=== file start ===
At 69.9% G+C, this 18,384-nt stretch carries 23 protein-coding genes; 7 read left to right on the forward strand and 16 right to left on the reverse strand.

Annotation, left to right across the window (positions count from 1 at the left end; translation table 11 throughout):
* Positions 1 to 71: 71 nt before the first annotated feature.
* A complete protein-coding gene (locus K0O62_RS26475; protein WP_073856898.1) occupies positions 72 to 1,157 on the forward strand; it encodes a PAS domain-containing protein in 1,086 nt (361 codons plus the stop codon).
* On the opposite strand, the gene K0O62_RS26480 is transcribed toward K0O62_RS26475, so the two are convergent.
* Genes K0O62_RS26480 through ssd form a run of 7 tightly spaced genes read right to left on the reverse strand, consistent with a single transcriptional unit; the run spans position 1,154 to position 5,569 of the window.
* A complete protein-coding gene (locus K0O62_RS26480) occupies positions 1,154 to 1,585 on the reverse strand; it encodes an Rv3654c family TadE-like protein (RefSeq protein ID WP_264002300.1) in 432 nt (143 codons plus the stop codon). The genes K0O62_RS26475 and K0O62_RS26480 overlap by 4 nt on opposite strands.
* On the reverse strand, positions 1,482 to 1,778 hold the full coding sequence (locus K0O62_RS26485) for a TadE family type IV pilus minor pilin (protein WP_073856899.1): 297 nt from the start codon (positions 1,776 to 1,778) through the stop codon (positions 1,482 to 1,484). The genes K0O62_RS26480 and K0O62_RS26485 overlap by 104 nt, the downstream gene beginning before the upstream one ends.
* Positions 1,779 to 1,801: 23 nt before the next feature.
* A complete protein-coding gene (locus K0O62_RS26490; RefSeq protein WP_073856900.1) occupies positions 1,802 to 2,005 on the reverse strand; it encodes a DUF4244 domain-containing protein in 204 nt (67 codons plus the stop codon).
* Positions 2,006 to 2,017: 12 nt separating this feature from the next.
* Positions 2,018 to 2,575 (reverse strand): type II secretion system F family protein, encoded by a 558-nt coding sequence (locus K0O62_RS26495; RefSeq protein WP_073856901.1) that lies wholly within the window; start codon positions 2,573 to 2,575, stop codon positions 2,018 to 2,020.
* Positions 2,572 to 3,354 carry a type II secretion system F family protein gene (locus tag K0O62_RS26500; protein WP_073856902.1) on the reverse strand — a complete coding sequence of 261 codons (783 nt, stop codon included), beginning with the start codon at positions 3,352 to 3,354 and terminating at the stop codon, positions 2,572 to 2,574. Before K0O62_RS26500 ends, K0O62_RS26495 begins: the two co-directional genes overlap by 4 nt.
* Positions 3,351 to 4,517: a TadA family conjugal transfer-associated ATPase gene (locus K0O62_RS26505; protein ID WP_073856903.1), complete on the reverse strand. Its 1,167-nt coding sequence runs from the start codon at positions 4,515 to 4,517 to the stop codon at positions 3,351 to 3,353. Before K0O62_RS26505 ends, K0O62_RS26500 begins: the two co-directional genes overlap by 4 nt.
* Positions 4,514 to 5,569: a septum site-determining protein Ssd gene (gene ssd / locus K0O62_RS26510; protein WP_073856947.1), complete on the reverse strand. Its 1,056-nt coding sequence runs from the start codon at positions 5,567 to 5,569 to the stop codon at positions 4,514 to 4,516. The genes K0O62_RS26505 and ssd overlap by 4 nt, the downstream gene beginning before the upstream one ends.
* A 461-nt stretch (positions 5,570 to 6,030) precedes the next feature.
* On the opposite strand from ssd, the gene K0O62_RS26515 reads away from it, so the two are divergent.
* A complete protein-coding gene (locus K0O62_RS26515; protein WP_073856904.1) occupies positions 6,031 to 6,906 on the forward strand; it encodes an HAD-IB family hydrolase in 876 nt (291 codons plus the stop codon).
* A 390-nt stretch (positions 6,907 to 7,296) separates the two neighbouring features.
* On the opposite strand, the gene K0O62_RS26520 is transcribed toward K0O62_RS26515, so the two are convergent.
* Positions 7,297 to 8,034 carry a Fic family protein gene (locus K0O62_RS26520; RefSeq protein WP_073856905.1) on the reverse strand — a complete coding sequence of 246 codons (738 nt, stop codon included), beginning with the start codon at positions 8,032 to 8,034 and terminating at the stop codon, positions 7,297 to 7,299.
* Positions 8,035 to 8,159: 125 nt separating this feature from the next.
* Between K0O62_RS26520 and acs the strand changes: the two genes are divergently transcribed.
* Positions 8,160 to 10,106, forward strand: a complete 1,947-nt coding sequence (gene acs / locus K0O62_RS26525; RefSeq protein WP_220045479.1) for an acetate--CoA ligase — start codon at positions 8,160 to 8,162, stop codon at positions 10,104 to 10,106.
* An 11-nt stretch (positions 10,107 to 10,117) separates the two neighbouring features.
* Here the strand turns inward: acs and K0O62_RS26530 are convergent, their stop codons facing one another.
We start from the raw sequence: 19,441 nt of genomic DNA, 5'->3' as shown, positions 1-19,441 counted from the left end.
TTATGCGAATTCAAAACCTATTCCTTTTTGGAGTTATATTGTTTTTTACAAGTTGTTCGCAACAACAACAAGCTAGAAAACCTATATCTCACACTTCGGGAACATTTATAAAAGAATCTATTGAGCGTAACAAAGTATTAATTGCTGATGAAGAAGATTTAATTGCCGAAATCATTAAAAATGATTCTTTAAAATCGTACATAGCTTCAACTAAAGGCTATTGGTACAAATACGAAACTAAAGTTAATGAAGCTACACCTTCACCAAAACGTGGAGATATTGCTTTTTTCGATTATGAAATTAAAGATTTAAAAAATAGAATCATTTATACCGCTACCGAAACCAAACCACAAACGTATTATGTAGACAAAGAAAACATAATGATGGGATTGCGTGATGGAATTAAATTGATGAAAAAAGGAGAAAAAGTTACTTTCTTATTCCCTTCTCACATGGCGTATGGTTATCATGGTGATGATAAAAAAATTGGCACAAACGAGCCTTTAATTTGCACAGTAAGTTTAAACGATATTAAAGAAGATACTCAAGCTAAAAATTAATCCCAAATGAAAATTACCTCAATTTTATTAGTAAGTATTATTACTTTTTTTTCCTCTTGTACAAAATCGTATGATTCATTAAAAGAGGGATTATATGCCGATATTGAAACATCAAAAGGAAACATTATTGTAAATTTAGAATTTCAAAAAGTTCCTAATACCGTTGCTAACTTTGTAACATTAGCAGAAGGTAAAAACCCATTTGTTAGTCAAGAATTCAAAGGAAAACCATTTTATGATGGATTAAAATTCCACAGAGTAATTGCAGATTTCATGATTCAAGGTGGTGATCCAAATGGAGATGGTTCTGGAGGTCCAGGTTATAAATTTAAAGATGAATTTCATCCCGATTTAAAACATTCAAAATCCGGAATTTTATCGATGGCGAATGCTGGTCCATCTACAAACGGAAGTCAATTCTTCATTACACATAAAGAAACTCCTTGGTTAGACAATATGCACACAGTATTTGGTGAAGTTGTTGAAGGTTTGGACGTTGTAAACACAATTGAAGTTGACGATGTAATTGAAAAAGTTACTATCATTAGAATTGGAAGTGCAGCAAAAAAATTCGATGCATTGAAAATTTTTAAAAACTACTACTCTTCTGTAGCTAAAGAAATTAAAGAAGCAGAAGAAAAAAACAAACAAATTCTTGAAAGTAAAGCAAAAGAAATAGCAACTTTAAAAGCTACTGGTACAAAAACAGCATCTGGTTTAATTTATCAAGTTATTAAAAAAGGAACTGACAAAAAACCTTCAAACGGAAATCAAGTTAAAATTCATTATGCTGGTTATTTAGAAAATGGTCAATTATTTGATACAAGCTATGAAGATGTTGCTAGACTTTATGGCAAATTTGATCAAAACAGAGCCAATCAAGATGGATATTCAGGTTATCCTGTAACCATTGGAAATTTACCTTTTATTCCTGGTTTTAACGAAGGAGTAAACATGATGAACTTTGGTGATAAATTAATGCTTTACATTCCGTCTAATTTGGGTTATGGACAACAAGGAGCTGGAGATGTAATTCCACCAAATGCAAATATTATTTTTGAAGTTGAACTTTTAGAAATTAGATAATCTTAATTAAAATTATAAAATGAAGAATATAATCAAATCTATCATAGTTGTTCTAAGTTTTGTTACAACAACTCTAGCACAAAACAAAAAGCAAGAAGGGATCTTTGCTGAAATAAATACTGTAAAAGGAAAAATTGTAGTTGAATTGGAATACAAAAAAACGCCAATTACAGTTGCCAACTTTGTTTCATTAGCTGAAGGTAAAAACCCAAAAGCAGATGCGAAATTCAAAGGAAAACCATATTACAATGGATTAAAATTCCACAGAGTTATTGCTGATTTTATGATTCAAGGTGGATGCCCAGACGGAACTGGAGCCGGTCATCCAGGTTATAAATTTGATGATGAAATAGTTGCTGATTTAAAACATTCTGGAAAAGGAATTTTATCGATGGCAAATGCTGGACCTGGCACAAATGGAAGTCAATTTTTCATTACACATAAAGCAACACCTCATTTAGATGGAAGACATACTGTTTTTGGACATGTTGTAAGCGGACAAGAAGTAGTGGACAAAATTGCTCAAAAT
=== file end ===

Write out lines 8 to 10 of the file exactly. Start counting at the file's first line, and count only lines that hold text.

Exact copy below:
* On the reverse strand, positions 1,482 to 1,778 hold the full coding sequence (locus K0O62_RS26485) for a TadE family type IV pilus minor pilin (protein WP_073856899.1): 297 nt from the start codon (positions 1,776 to 1,778) through the stop codon (positions 1,482 to 1,484). The genes K0O62_RS26480 and K0O62_RS26485 overlap by 104 nt, the downstream gene beginning before the upstream one ends.
* Positions 1,779 to 1,801: 23 nt before the next feature.
* A complete protein-coding gene (locus K0O62_RS26490; RefSeq protein WP_073856900.1) occupies positions 1,802 to 2,005 on the reverse strand; it encodes a DUF4244 domain-containing protein in 204 nt (67 codons plus the stop codon).